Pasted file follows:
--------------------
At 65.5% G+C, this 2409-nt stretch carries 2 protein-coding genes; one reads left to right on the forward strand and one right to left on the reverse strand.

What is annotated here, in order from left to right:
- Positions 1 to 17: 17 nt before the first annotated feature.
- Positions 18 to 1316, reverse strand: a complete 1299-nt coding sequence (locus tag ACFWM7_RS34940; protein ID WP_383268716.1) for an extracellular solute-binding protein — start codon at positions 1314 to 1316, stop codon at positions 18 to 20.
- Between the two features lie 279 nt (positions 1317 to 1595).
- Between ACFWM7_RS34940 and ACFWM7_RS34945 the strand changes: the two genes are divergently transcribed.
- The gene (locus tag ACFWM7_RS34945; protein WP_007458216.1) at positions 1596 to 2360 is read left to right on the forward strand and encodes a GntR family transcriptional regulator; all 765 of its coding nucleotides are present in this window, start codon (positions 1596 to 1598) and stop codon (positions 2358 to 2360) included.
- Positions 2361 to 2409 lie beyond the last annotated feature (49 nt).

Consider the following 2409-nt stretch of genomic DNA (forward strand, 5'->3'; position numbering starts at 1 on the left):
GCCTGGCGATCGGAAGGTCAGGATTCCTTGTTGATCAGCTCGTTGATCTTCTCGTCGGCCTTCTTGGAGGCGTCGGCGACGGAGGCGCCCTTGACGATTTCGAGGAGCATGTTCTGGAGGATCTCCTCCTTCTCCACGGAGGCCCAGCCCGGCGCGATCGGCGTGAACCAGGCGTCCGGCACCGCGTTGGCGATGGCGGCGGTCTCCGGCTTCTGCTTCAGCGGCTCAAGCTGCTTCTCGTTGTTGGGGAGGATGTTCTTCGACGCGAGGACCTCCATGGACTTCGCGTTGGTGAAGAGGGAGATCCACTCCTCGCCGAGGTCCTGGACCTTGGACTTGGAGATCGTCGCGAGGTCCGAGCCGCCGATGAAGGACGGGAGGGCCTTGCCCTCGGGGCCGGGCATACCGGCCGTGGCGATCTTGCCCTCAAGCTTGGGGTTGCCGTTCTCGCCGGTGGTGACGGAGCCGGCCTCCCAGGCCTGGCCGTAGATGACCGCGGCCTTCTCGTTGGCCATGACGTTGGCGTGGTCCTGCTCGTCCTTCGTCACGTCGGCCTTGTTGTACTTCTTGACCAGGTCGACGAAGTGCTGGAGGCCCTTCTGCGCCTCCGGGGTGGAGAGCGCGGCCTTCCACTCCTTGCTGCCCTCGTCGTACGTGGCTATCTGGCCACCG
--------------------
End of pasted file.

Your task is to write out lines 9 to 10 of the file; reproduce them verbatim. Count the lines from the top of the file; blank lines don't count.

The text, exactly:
Consider the following 2409-nt stretch of genomic DNA (forward strand, 5'->3'; position numbering starts at 1 on the left):
GCCTGGCGATCGGAAGGTCAGGATTCCTTGTTGATCAGCTCGTTGATCTTCTCGTCGGCCTTCTTGGAGGCGTCGGCGACGGAGGCGCCCTTGACGATTTCGAGGAGCATGTTCTGGAGGATCTCCTCCTTCTCCACGGAGGCCCAGCCCGGCGCGATCGGCGTGAACCAGGCGTCCGGCACCGCGTTGGCGATGGCGGCGGTCTCCGGCTTCTGCTTCAGCGGCTCAAGCTGCTTCTCGTTGTTGGGGAGGATGTTCTTCGACGCGAGGACCTCCATGGACTTCGCGTTGGTGAAGAGGGAGATCCACTCCTCGCCGAGGTCCTGGACCTTGGACTTGGAGATCGTCGCGAGGTCCGAGCCGCCGATGAAGGACGGGAGGGCCTTGCCCTCGGGGCCGGGCATACCGGCCGTGGCGATCTTGCCCTCAAGCTTGGGGTTGCCGTTCTCGCCGGTGGTGACGGAGCCGGCCTCCCAGGCCTGGCCGTAGATGACCGCGGCCTTCTCGTTGGCCATGACGTTGGCGTGGTCCTGCTCGTCCTTCGTCACGTCGGCCTTGTTGTACTTCTTGACCAGGTCGACGAAGTGCTGGAGGCCCTTCTGCGCCTCCGGGGTGGAGAGCGCGGCCTTCCACTCCTTGCTGCCCTCGTCGTACGTGGCTATCTGGCCACCG